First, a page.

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Houston, Texas
77292-5516



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HomeNL-2016-09 Ask the Paddler

Ask the Paddler
Readers write in for guidance from the Paddler.

Dear Paddler,

I have some dear friends who kayak on weekends, and I sometimes ask if I can go along. They always say yes. Sometimes when we’re gathered together at dinner parties with others, my friends are asked about my coming along so often on their outings. They say I do it for my mental health. I’d prefer they answer that it’s part of our special friendship, or that it’s obvious I have deep feelings for nature, or that we have such broad ranging conversations while on the water. Am I paranoid to see in their customary answer a criticism of my mental health? – Not So Crazy in Katy

Dear Not So Crazy, Based solely on what is quoted above, I’d say you’re just being a little oversensitive. When people ask your friends about this, they’re complimenting your friends’ generosity. When your friends answer, rather than acknowledging their own generosity, they say instead it does you good, provides you inner peace and etc.

As I said, that answer follows judiciously from the above. But the above is edited down from a longer inquiry and it is clear from your other expressions that you are a piece of work. You clearly are talking the entire time you’re on the river except for the moments you go motionless, catatonic, when you see a hawk or buzzard overhead. Quoting parts of your letter: “The only time I don’t hear the squirrel-like voice giving instructions is when I’m wearing a life- preserver.” or “A gull can become a cloud can become a demon can become a giant fire ant.” Be glad your friends always welcome you and that they’re so good-natured about it. If they didn’t want you to be along I’m sure they’d wriggle out of it somehow. And they’re on the river for reasons too, nature-loving ones but also mental health ones, no doubt. Relax! And wear your life-preserver!
 

Dear Paddler,

Henry and I have been married for 20 years, and for much of that time my husband and I have enjoyed canoeing together. Henry always sits in the stern, taking rudder duties. For some years now I’ve suspected that he is not paddling. Certainly when I stop paddling the boat goes nowhere. But when I turn around, even mid-stroke, he appears to be conscientiously finishing a sort of steering maneuver to help us maintain course. At the end of an outing I am just worn out, and fall asleep at our dinner’s wine course, leaving Henry to finish the bottle and both of our grilled fish filets. Henry has also started winning awards for his photography of wading birds, but there is no way he could be taking those photographs if he were paddling. How might I go about sinking Henry’s subterfuge?
- Perhaps Cruelly Deceived in Kemah.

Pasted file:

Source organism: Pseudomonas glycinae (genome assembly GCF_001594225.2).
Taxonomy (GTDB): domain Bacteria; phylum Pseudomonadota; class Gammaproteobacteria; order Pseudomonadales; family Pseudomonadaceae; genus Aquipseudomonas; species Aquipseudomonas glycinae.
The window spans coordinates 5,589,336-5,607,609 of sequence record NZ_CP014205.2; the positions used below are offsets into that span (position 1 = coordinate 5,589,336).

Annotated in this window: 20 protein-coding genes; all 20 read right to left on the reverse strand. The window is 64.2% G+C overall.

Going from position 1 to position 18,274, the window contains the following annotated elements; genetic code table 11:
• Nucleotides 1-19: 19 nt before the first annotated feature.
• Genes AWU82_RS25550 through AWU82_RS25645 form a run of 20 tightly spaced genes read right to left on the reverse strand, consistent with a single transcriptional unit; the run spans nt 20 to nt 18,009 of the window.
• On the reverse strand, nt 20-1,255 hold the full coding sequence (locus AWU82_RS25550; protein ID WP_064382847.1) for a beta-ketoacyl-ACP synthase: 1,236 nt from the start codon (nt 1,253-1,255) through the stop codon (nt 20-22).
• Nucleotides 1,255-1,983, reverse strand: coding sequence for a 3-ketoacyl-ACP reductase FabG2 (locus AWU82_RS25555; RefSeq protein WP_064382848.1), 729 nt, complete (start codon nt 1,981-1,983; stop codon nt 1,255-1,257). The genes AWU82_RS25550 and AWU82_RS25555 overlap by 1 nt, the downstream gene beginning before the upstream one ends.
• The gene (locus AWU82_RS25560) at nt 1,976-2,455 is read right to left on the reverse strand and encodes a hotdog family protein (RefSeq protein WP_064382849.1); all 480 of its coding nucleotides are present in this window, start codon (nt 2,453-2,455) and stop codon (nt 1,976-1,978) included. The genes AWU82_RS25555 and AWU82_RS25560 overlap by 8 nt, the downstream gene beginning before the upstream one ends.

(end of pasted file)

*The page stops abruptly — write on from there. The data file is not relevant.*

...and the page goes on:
Dear Cruelly Deceived, Every person who’s ever sat in the back of a canoe is a malingerer skilled in subterfuge. There is the feeling in the steering-oar community however, that they’ve earned it. There is almost nothing you can do about it. From their placement in the canoe, they can always see when you are going to turn your head, and be able to swiftly poise their paddle as if they are working hard in tandem. (You are seeing him in the midst of an S-stroke, “S” short for the Old English slæc-stelan, “slack stealth”.) You see, this has been going on a very long time –it predates the Vikings. Today’s technology offers a solution. Wear one of those “Go-Pro” action-cams on your head - backwards. If your husband is not some lowlife who has more secrets than just his slæc-stelan, he will want to avoid being documented, and will step up his game, paddling. In ten years’ time, following this strategy, you may be able to turn off the camera or even forgo wearing it, as he’ll be acclimatized to paddling again.  Or alternatively: remodel your marriage! Grab the stern position for yourself!
 
 
Dear Paddler,

Where I-59 crosses the Navidad River, the river broadens out, and I take my kids paddling there in the spring. There is a long low island where snowy egrets, cattle herons and even some roseate spoonbills build their nests and raise their young. We coast in real close to take photos and videos. The mature birds - the parents – fly up in the air, while the fledglings climb across the branches supporting their nests in order to escape. There is the most fabulous bird ruckus imaginable, and I get good pictures. My daughter asked if this is somehow cruel. Is it? - Dad on the Navidad.

Dear Navidad-Dad, You are scaring the bejesus out of birds in a rookery - causing the nesting mothers to leave their nests. It may take the family units hours to reassemble. The chaos you are creating probably also causes some of the youngest birds to drop to their death. Your daughter is right. Don’t do that again! Consider yourself paddled.

 


Send your questions to the Paddler, care of the HCC newsletter. If they’re published, you will get a year’s HCC membership at the extra low price of the regular membership rate.



Author: Anonymous